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In a year where many marketers expected support for third-party (3P) cookies to finally be phased out once and for all, marketers’ interest in econometrics has risen significantly from 2023 levels, according to Marketing Week’s annual ‘The Language of Effectiveness’ report, supported by Kantar.

Attribution and measurement have always been thorny problems in marketing, as teams work to understand whether their campaigns are performing – and prove that performance to other parts of the business.

This has only become more challenging with the loss of visibility brought about by privacy changes like Apple’s App Tracking Transparency (ATT) and the gradual phasing-out of third-party (3P) cookies, currently slated for deprecation in Chrome in early 2025 after various issues with Google’s Privacy Sandbox meant the deadline was pushed back once again to 2025.

Econometrics, or media mix modelling (MMM), is a set of statistical analysis techniques that set out to assess the impact of a variety of different marketing activities. It allows marketers to understand the sales impact of, for example, TV ad spend, once all other variables are taken into account. Though this sort of analysis may be expensive and require data science expertise, it gives a broader proof of success than does optimising at a channel level.

Marketing Week and Kantar’s annual report is a valuable snapshot of the approach that marketers and their organisations’ senior leadership are taking to marketing effectiveness, including how much it is prioritised and how it is measured.

In 2023, close to a fifth of marketers (18.8%) reported that they were neither using nor considering econometrics to measure campaign outcomes – but this has fallen to just 6% in 2024. Meanwhile, the percentage of marketers who are not using, but considering, econometrics has risen from 27.4% in 2023 to 44.7% in 2024 – an increase of 17.3 percentage points.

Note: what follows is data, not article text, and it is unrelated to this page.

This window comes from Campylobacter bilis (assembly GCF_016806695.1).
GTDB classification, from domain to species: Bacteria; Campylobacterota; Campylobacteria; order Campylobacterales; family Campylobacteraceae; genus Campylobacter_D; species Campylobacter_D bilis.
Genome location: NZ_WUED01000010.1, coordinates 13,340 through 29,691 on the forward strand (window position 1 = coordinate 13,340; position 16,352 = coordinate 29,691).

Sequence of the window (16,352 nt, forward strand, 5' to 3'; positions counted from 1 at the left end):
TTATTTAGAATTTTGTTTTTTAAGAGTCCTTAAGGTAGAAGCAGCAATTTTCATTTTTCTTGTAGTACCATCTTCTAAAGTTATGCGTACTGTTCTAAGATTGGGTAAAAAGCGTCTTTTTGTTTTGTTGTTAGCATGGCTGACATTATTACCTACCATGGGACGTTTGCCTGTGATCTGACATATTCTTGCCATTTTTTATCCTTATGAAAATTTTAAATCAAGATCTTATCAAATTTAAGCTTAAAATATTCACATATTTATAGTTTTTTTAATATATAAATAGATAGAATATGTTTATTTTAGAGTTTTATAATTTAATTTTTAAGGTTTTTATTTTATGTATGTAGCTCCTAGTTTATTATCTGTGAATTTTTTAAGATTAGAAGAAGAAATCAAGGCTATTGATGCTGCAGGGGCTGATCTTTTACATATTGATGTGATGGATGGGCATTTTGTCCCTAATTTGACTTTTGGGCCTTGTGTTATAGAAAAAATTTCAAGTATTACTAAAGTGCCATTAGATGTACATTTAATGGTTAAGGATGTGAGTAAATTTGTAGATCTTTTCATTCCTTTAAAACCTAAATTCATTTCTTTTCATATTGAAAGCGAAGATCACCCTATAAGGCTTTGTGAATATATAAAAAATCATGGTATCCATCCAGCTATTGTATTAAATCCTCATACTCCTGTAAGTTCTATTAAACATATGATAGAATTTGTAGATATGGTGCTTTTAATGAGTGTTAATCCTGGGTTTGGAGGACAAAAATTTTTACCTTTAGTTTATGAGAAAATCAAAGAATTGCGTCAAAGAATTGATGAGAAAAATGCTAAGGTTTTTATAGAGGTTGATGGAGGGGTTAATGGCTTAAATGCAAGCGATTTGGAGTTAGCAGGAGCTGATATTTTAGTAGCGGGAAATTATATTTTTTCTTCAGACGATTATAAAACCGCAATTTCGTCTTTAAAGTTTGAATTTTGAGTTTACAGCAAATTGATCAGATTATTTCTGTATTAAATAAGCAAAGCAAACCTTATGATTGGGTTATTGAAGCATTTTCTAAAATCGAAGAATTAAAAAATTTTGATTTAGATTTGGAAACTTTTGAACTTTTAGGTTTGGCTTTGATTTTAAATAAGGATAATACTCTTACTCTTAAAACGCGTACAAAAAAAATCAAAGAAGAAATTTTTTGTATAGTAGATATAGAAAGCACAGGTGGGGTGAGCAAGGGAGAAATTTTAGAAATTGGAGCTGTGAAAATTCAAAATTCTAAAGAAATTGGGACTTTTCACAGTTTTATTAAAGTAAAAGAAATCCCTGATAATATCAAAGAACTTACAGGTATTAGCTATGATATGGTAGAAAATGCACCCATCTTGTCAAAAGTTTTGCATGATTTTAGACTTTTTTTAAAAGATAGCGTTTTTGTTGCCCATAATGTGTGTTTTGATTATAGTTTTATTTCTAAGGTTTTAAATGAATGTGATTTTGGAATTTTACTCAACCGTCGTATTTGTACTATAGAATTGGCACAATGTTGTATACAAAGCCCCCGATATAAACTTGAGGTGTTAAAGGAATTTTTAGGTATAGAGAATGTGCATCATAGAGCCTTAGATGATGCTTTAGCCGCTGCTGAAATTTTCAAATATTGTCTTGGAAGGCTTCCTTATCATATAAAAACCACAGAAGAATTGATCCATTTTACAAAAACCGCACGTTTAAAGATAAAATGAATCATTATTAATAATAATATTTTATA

The proportion of marketers putting econometrics into practice to measure campaign outcomes has also risen by 5 percentage points, from 40.9% to 45.9%.

Bar chart illustrating the difference between econometrics interest and investment in 2023 and 2024 from Marketing Week's The Language of Effectiveness report.

Source: Marketing Week, ‘The Language of Effectiveness 2024

Squeezed budgets may put expensive measurement options out of reach for marketers

Notably, and despite the undeniable rise in interest in econometrics reflected by the survey, it’s still true that less than half of marketers are actually using econometrics to measure campaign outcomes. With that said, the percentage of marketers who are considering econometrics is almost as high, meaning that summed together, more than 90% of marketers are either considering or using this measurement approach – up from 68% in 2023.

On the fact that econometrics is still only seeing use by a minority of marketers, report author Michaela Jefferson observes that, “Budgets play a big part in this – econometrics can be expensive and is most useful for brands spending millions of pounds to reach large audiences.”